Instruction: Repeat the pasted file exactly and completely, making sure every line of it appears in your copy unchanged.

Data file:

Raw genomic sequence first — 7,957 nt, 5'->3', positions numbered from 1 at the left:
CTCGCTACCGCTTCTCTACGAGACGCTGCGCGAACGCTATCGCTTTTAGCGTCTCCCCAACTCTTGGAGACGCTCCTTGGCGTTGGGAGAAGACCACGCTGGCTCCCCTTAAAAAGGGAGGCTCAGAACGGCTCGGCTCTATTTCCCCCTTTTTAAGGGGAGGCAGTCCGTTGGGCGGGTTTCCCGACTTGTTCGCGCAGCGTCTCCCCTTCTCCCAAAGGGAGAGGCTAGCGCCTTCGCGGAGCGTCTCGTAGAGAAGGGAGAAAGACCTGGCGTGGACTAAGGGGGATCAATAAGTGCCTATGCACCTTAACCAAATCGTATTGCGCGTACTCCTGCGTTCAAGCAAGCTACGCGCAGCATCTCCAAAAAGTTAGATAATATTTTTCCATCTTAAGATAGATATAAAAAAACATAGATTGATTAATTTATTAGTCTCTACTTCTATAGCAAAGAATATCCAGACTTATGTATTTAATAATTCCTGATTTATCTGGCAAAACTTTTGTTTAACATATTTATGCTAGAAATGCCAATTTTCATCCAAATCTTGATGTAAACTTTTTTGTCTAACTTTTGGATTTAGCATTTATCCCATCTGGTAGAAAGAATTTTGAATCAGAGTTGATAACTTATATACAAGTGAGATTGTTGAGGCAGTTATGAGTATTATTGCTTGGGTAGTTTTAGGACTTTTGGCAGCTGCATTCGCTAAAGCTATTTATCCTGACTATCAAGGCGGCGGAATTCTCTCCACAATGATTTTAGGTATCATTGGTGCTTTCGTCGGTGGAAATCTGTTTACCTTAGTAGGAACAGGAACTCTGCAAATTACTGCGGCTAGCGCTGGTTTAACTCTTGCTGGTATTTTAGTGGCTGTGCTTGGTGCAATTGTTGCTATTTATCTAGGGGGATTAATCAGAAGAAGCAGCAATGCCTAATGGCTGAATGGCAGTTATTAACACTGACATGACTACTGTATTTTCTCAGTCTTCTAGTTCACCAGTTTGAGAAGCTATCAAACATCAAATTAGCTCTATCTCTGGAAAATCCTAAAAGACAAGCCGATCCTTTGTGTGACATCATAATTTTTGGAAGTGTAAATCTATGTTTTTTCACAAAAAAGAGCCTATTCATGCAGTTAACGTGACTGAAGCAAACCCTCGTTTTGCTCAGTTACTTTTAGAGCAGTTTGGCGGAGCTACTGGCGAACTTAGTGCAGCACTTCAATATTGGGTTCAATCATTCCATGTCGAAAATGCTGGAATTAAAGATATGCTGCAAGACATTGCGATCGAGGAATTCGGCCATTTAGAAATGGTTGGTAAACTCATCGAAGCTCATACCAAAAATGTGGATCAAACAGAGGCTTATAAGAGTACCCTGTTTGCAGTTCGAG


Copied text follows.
Raw genomic sequence first — 7,957 nt, 5'->3', positions numbered from 1 at the left:
CTCGCTACCGCTTCTCTACGAGACGCTGCGCGAACGCTATCGCTTTTAGCGTCTCCCCAACTCTTGGAGACGCTCCTTGGCGTTGGGAGAAGACCACGCTGGCTCCCCTTAAAAAGGGAGGCTCAGAACGGCTCGGCTCTATTTCCCCCTTTTTAAGGGGAGGCAGTCCGTTGGGCGGGTTTCCCGACTTGTTCGCGCAGCGTCTCCCCTTCTCCCAAAGGGAGAGGCTAGCGCCTTCGCGGAGCGTCTCGTAGAGAAGGGAGAAAGACCTGGCGTGGACTAAGGGGGATCAATAAGTGCCTATGCACCTTAACCAAATCGTATTGCGCGTACTCCTGCGTTCAAGCAAGCTACGCGCAGCATCTCCAAAAAGTTAGATAATATTTTTCCATCTTAAGATAGATATAAAAAAACATAGATTGATTAATTTATTAGTCTCTACTTCTATAGCAAAGAATATCCAGACTTATGTATTTAATAATTCCTGATTTATCTGGCAAAACTTTTGTTTAACATATTTATGCTAGAAATGCCAATTTTCATCCAAATCTTGATGTAAACTTTTTTGTCTAACTTTTGGATTTAGCATTTATCCCATCTGGTAGAAAGAATTTTGAATCAGAGTTGATAACTTATATACAAGTGAGATTGTTGAGGCAGTTATGAGTATTATTGCTTGGGTAGTTTTAGGACTTTTGGCAGCTGCATTCGCTAAAGCTATTTATCCTGACTATCAAGGCGGCGGAATTCTCTCCACAATGATTTTAGGTATCATTGGTGCTTTCGTCGGTGGAAATCTGTTTACCTTAGTAGGAACAGGAACTCTGCAAATTACTGCGGCTAGCGCTGGTTTAACTCTTGCTGGTATTTTAGTGGCTGTGCTTGGTGCAATTGTTGCTATTTATCTAGGGGGATTAATCAGAAGAAGCAGCAATGCCTAATGGCTGAATGGCAGTTATTAACACTGACATGACTACTGTATTTTCTCAGTCTTCTAGTTCACCAGTTTGAGAAGCTATCAAACATCAAATTAGCTCTATCTCTGGAAAATCCTAAAAGACAAGCCGATCCTTTGTGTGACATCATAATTTTTGGAAGTGTAAATCTATGTTTTTTCACAAAAAAGAGCCTATTCATGCAGTTAACGTGACTGAAGCAAACCCTCGTTTTGCTCAGTTACTTTTAGAGCAGTTTGGCGGAGCTACTGGCGAACTTAGTGCAGCACTTCAATATTGGGTTCAATCATTCCATGTCGAAAATGCTGGAATTAAAGATATGCTGCAAGACATTGCGATCGAGGAATTCGGCCATTTAGAAATGGTTGGTAAACTCATCGAAGCTCATACCAAAAATGTGGATCAAACAGAGGCTTATAAGAGTACCCTGTTTGCAGTTCGAG